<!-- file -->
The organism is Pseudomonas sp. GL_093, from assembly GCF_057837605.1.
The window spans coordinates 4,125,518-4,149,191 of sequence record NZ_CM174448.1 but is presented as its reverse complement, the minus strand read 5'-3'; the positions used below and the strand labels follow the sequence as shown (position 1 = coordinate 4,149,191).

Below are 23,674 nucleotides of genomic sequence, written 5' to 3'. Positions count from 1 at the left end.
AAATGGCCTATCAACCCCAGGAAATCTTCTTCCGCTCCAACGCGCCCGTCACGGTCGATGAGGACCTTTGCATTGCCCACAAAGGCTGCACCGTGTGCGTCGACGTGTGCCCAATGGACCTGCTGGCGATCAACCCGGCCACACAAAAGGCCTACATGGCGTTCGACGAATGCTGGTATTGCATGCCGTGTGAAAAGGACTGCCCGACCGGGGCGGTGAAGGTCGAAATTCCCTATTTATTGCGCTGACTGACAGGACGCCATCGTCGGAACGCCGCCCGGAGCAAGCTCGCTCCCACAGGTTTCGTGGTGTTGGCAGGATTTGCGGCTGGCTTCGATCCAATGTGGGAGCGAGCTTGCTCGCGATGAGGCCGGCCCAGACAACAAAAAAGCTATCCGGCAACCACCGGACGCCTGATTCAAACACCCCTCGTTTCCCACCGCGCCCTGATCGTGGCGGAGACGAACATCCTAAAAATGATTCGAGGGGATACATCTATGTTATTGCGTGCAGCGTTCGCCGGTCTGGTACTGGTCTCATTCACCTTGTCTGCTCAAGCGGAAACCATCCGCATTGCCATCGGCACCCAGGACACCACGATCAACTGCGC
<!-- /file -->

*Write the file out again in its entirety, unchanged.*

The organism is Pseudomonas sp. GL_093, from assembly GCF_057837605.1.
The window spans coordinates 4,125,518-4,149,191 of sequence record NZ_CM174448.1 but is presented as its reverse complement, the minus strand read 5'-3'; the positions used below and the strand labels follow the sequence as shown (position 1 = coordinate 4,149,191).

Below are 23,674 nucleotides of genomic sequence, written 5' to 3'. Positions count from 1 at the left end.
AAATGGCCTATCAACCCCAGGAAATCTTCTTCCGCTCCAACGCGCCCGTCACGGTCGATGAGGACCTTTGCATTGCCCACAAAGGCTGCACCGTGTGCGTCGACGTGTGCCCAATGGACCTGCTGGCGATCAACCCGGCCACACAAAAGGCCTACATGGCGTTCGACGAATGCTGGTATTGCATGCCGTGTGAAAAGGACTGCCCGACCGGGGCGGTGAAGGTCGAAATTCCCTATTTATTGCGCTGACTGACAGGACGCCATCGTCGGAACGCCGCCCGGAGCAAGCTCGCTCCCACAGGTTTCGTGGTGTTGGCAGGATTTGCGGCTGGCTTCGATCCAATGTGGGAGCGAGCTTGCTCGCGATGAGGCCGGCCCAGACAACAAAAAAGCTATCCGGCAACCACCGGACGCCTGATTCAAACACCCCTCGTTTCCCACCGCGCCCTGATCGTGGCGGAGACGAACATCCTAAAAATGATTCGAGGGGATACATCTATGTTATTGCGTGCAGCGTTCGCCGGTCTGGTACTGGTCTCATTCACCTTGTCTGCTCAAGCGGAAACCATCCGCATTGCCATCGGCACCCAGGACACCACGATCAACTGCGC